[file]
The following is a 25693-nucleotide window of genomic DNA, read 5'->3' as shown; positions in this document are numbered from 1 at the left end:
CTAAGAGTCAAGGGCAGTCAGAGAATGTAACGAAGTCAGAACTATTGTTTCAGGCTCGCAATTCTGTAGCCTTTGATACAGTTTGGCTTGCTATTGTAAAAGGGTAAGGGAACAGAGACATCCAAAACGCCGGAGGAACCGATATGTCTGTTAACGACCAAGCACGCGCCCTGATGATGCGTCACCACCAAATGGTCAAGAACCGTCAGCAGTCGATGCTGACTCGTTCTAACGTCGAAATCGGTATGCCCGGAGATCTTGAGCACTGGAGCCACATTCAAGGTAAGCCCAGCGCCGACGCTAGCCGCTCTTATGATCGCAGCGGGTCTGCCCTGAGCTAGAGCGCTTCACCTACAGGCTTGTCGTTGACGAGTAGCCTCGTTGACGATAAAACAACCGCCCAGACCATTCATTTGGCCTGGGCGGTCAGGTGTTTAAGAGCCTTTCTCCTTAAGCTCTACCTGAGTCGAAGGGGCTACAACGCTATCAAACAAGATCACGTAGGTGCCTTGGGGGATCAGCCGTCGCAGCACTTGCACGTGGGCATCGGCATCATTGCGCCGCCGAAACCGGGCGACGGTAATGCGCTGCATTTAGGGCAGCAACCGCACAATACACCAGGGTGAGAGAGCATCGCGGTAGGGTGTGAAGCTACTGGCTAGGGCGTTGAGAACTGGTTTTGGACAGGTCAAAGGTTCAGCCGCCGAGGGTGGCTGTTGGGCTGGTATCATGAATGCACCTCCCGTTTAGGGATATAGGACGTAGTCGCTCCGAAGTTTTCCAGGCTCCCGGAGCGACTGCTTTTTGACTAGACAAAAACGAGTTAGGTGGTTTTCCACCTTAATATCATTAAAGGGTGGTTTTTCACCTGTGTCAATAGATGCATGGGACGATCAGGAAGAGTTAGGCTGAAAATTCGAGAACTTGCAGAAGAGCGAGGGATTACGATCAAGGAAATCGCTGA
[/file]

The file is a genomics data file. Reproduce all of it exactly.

The following is a 25693-nucleotide window of genomic DNA, read 5'->3' as shown; positions in this document are numbered from 1 at the left end:
CTAAGAGTCAAGGGCAGTCAGAGAATGTAACGAAGTCAGAACTATTGTTTCAGGCTCGCAATTCTGTAGCCTTTGATACAGTTTGGCTTGCTATTGTAAAAGGGTAAGGGAACAGAGACATCCAAAACGCCGGAGGAACCGATATGTCTGTTAACGACCAAGCACGCGCCCTGATGATGCGTCACCACCAAATGGTCAAGAACCGTCAGCAGTCGATGCTGACTCGTTCTAACGTCGAAATCGGTATGCCCGGAGATCTTGAGCACTGGAGCCACATTCAAGGTAAGCCCAGCGCCGACGCTAGCCGCTCTTATGATCGCAGCGGGTCTGCCCTGAGCTAGAGCGCTTCACCTACAGGCTTGTCGTTGACGAGTAGCCTCGTTGACGATAAAACAACCGCCCAGACCATTCATTTGGCCTGGGCGGTCAGGTGTTTAAGAGCCTTTCTCCTTAAGCTCTACCTGAGTCGAAGGGGCTACAACGCTATCAAACAAGATCACGTAGGTGCCTTGGGGGATCAGCCGTCGCAGCACTTGCACGTGGGCATCGGCATCATTGCGCCGCCGAAACCGGGCGACGGTAATGCGCTGCATTTAGGGCAGCAACCGCACAATACACCAGGGTGAGAGAGCATCGCGGTAGGGTGTGAAGCTACTGGCTAGGGCGTTGAGAACTGGTTTTGGACAGGTCAAAGGTTCAGCCGCCGAGGGTGGCTGTTGGGCTGGTATCATGAATGCACCTCCCGTTTAGGGATATAGGACGTAGTCGCTCCGAAGTTTTCCAGGCTCCCGGAGCGACTGCTTTTTGACTAGACAAAAACGAGTTAGGTGGTTTTCCACCTTAATATCATTAAAGGGTGGTTTTTCACCTGTGTCAATAGATGCATGGGACGATCAGGAAGAGTTAGGCTGAAAATTCGAGAACTTGCAGAAGAGCGAGGGATTACGATCAAGGAAATCGCTGA